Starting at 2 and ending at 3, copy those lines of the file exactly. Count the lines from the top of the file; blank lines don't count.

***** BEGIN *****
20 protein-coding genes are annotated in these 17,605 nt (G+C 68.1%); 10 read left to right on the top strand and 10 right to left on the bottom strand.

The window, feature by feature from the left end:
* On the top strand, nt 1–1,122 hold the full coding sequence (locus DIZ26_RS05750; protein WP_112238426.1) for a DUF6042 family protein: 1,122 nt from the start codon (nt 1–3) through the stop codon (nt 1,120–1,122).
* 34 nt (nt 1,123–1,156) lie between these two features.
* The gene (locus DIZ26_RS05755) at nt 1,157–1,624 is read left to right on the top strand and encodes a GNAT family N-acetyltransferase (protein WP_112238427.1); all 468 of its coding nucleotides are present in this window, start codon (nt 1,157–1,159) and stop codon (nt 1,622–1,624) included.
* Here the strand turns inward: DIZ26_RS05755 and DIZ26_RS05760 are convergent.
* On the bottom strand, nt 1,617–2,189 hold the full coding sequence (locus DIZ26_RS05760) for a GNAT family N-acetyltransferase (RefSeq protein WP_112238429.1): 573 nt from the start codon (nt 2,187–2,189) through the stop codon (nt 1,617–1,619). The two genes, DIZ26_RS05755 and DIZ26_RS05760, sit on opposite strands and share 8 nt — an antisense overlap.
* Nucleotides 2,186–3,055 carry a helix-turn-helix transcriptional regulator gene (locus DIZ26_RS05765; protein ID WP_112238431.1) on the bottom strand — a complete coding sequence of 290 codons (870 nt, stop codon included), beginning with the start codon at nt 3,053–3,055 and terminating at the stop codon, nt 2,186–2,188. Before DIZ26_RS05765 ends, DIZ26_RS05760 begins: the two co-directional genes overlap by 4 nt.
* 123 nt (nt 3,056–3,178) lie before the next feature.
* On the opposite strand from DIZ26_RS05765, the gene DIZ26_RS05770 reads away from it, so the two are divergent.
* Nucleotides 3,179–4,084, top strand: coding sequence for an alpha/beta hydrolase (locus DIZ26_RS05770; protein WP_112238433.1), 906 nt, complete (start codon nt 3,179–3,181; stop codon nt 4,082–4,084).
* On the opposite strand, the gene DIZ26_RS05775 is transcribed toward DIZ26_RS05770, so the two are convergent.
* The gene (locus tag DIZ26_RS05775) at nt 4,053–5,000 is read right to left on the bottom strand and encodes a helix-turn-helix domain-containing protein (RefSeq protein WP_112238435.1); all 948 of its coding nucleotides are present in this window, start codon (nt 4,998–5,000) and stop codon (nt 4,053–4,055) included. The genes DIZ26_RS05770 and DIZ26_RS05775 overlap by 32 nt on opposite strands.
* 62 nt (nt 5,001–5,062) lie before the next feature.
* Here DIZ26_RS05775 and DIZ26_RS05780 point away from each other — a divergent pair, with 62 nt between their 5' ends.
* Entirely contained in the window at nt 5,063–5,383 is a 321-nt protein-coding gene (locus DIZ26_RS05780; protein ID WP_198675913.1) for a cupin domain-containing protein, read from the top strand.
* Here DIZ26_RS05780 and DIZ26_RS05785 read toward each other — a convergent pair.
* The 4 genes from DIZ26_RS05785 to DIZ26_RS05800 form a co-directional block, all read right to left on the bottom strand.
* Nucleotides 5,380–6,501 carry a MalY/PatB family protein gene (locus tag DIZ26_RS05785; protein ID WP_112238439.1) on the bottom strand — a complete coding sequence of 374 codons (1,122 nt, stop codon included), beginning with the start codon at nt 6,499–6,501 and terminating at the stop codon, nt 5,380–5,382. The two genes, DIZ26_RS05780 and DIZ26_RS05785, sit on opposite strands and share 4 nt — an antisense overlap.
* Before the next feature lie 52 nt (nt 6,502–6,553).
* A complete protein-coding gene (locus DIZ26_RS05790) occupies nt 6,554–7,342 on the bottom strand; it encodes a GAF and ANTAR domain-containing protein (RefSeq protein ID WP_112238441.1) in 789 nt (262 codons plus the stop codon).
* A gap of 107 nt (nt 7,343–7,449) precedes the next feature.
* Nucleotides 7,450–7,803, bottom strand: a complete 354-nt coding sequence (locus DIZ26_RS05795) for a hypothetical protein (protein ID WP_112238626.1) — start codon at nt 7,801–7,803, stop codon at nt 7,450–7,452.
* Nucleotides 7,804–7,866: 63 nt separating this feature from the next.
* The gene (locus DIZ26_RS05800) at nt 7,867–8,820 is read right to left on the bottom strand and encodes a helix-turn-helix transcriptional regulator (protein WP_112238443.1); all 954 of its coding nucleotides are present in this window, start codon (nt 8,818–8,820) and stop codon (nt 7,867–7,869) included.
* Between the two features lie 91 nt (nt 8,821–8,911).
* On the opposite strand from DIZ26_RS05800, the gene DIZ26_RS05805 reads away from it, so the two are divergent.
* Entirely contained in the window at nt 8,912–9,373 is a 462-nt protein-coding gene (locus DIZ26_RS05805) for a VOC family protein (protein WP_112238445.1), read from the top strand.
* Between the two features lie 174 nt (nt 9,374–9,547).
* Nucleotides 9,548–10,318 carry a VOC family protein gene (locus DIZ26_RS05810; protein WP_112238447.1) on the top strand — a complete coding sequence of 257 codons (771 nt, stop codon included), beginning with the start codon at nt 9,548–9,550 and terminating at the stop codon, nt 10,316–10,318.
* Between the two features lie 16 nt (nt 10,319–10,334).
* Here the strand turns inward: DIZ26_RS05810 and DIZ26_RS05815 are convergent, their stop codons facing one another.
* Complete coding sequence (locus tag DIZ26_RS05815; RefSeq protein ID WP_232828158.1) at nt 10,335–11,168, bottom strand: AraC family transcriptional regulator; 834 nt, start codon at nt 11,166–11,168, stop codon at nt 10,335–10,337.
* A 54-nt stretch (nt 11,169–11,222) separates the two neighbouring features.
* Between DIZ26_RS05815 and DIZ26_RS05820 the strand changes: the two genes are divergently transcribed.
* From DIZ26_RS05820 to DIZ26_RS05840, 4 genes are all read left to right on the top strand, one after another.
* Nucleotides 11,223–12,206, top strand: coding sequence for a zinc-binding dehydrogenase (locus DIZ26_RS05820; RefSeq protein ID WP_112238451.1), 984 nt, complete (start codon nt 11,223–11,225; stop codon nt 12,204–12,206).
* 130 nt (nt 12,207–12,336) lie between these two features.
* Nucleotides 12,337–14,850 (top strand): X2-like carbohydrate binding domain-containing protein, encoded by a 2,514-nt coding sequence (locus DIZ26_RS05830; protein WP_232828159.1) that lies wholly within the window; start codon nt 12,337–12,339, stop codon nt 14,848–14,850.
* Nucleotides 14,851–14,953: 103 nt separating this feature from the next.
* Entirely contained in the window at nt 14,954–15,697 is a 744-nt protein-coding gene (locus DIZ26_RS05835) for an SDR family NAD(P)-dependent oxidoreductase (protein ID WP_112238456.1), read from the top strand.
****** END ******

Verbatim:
The window, feature by feature from the left end:
* On the top strand, nt 1–1,122 hold the full coding sequence (locus DIZ26_RS05750; protein WP_112238426.1) for a DUF6042 family protein: 1,122 nt from the start codon (nt 1–3) through the stop codon (nt 1,120–1,122).